Cape Town – Anti-nuclear sentiment tends to focus on nuclear waste or operational risks, but more focus should be on the “dirty underbelly” of uranium mining, according to a science adviser.
“Whenever people get excited about nuclear power stations, they kind of forget where the actual uranium comes from,” Dr Stefan Cramer, science adviser for environmentalist group Safcei, told Fin24 in an interview recently.
“Nuclear is a fallacy, both economically and environmentally,” Cramer, who was born in Germany but not now lives in Graaff-Reinet, claimed.
“Uranium mining is the dirty underbelly of this whole nuclear cycle,” he said. “It’s where it all starts.”
“One must stop nuclear industries in (their) tracks because it leaves future generations with an immeasurable task and legacy,” he said.
“The best point to start is at the source, where the whole cycle of nuclear technology begins, and that is at uranium mining.
“Uranium mining is very much the dirtiest part of the entire industry.”
WATCH: The true impact of uranium mining
Anti-uranium mining boost
Cramer’s focus on anti-uranium mining was given a boost this month when Australian company Tasman Pacific Minerals Limited said it is downsizing its mining application in South Africa by almost 90%.
“Overall, the area covered by Tasman’s new and existing mining right and prospecting right applications in the Western and Eastern Cape will reduce by almost 300 000 ha to approximately 465 000 ha,” it said.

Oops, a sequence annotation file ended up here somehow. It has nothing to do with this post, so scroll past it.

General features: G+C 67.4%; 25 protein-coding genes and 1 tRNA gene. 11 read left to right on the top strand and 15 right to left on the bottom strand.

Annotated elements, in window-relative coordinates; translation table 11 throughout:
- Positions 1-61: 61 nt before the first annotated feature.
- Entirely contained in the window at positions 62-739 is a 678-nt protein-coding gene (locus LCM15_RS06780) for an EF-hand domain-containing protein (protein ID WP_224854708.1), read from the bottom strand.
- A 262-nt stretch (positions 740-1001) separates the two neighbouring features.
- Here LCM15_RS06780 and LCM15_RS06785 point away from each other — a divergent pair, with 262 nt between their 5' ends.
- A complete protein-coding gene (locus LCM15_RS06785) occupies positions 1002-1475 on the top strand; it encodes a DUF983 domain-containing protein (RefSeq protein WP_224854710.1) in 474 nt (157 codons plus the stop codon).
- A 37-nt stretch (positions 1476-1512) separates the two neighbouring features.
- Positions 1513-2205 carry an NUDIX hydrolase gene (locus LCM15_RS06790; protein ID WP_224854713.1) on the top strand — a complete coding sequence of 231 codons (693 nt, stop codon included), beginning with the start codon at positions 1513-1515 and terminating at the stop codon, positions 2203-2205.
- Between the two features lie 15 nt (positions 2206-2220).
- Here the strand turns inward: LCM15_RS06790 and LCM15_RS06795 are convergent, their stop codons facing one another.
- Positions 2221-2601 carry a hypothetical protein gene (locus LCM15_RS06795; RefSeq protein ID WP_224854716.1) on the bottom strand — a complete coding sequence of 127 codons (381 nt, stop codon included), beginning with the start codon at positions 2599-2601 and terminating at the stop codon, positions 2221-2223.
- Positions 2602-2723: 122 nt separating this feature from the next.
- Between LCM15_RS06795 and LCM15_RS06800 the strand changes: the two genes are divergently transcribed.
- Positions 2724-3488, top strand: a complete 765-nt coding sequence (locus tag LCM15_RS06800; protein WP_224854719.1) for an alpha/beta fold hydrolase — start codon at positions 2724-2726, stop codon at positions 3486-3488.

Tasman is punting job creation as necessitating the success of its new application. “Currently very few opportunities for additional economic development exist,” it said in a recent report.
“Tasman believes that uranium mining has a significant role to play in improving the economic outlook of the region, not only from an employment perspective, but also in the economic activity that is generated by associated business activities that extend beyond mining itself.”
WATCH: Uranium and nuclear industry are not job multipliers
The jobs argument
Cramer said the focus on job creation is “a very powerful argument… that sways in particular local communities”.
“We desperately need jobs in the Karoo,” he said. “The Karoo is an area of high poverty, (with) very low employment opportunities. Any opportunity is usually highly welcome and it is to be welcomed because we need jobs desperately. But uranium mining is a very poor process to create jobs.
“If we are really serious about job creation in the Karoo, there are other opportunities, which are much more valuable.
“Agriculture is still the main employment opportunity and needs to be protected and improved. Agri-tourism is a very new and very fast rising opportunity, but the best (opportunity) of all is renewable energy."
WATCH: Why uranium mining companies are moving out of the Karoo
Renewable energy jobs boost
“South African already has 28 000 jobs in the renewable energy industry as compared to 2 600 in the nuclear industry," said Cramer.
“Even the most ambitious job projections in the nuclear field would be up to 30 000 jobs if they whole country is run on nuclear energy. If we go into renewable energies, it’s an order of magnitude.
“The Department of Energy predicts up to 350 000 jobs in renewable energy, so uranium mining is clear(ly) not a good strategy,” he said.
Cramer said nuclear is also a fallacy from a democratic point of view, “because it creates a veil of secrecy over this whole industry”.
“That is clearly shown in our court case against the South African government for its failure to disclose the contents of an agreement with Russia,” he said.
Dr Stefan Cramer takes readers on a visual tour of his work in the Karoo...